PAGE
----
Alternatively, an increase in protein intake may be necessary. Do you require a bowl of soup or a baked potato at 4:00 p.m.? It is subjective and is related to the amount of exercise and stress in one’s life.”

Gomer recommends using Pritikin’s hunger scale to determine when to eat — and when to stop. “You want to start with a three (I’m hungry) and finish with a six (I’m light and comfortable).”

Examine Evening Cravings Microscopically

  • Distinguishing hunger from “eating our emotions” is a necessary — if perplexing — ability to develop. Consider the following advice from Gomer: “The reason we crave foods high in salt, fat, You are hungry if you are hungry at 10 p.m. and crave a salad. If you develop a craving for something denser, such as pretzels, you are almost certainly not.”
  • Consider the Entire Picture
  • Apart from food, Gomer notes that other covert factors such as lack of sleep can contribute to overeating. Sleep, she argues, affects depression, anxiety, and our self-image.
  • Apart from adequate sleep, Gomer suggests the following tools for emotional management: All of these activities are beneficial: exercise (mainly walking), meditation, journaling, and conversation with a friend.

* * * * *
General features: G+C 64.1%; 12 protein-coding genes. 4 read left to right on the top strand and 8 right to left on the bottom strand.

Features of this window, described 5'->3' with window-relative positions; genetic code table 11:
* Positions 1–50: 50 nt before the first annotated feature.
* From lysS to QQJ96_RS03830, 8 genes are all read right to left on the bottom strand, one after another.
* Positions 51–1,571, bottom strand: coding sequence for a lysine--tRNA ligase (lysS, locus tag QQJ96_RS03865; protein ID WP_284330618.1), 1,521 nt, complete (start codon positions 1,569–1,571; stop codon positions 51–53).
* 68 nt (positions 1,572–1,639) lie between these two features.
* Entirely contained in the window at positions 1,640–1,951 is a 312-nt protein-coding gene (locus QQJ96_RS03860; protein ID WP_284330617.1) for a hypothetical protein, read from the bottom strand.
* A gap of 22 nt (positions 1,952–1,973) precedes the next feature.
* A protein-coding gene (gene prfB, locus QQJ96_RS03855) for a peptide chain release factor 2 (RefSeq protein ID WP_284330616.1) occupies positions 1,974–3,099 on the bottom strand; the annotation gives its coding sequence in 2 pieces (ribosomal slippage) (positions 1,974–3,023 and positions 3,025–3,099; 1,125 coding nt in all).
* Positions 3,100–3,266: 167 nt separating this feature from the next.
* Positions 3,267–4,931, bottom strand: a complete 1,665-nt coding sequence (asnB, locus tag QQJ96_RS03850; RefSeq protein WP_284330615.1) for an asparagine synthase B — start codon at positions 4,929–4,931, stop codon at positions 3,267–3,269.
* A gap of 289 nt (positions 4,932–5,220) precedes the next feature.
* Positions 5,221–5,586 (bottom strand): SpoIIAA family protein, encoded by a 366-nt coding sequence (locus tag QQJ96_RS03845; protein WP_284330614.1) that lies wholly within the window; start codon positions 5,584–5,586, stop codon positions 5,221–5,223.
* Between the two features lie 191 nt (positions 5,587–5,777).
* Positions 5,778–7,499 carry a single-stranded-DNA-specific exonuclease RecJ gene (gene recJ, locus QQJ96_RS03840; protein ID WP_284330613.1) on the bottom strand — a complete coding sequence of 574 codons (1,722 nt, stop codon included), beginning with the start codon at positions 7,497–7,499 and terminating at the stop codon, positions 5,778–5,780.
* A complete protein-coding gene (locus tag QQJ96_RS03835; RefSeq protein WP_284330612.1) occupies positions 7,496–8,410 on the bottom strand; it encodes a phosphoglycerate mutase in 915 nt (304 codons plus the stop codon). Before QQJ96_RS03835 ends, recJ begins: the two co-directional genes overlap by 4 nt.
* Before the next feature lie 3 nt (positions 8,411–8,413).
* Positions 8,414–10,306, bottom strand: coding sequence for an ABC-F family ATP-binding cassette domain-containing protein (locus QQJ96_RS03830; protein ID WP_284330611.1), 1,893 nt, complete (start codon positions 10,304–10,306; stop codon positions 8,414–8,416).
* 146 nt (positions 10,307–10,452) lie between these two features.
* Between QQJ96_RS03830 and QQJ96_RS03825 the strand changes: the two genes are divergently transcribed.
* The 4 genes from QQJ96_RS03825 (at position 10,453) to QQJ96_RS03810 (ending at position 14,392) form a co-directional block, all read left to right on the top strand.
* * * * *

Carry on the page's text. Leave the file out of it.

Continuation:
Negative Consequences Must Be Eliminated

  • As previously stated, one of the primary reasons that nighttime overeating has developed into a (bad) habit is that it has become a (bad) habit. “For instance, if you sit on the sofa and then relax with food every night, that is a habit, and you must break the chain and do something else,” Gomer explains. “Perhaps you’d like to ascend to the second floor and take a hot shower or go for a walk outside. Alternatively, sip a steaming cup of tea. The trick is to have a plan for the evening.”
  • “If you notice yourself repeating an action twice or three times in a row, take a moment to pause and break the habit.”
  •  “I advise my weight-loss clients to avoid snacking following dinner to assist them in breaking the habit. When you are able to break that habit, it is truly liberating and exciting.”

Increase Your Fruit and Vegetable Consumption

  • “If you’re dieting and live in a cold climate, have a vegetable soup for a good, hearty vegetable hit,” Gomer suggests. Vegetables are critical for weight loss due to their low-calorie content. It is still a mathematical exercise; you must create a deficit.”
  • Whatever the case, “If you find yourself in two consecutive situations of overeating, embrace yourself and forgive yourself,” Gomer advises. 

Recognize the Importance of Assistance

  • If you find yourself bingeing regularly, it’s probably time to seek professional help. “When we enter therapy,” Gomer explains, “we gain a better understanding of how our dysfunctional eating patterns affect our intake.” We ascertain what precipitates the behavior; is it the presence of a parent? What about a specific circumstance? It teaches you how to exert control over your mental processes.”
  • Gomer recommends group therapy if you are not yet ready for treatment. 

  Consuming too much food at the end of a long day is a frequent roadblock for many people attempting to lose weight. You’re probably familiar with the scenario:…

  Consuming too much food at the end of a long day is a frequent roadblock for many people attempting to lose weight. You’re probably familiar with the scenario:…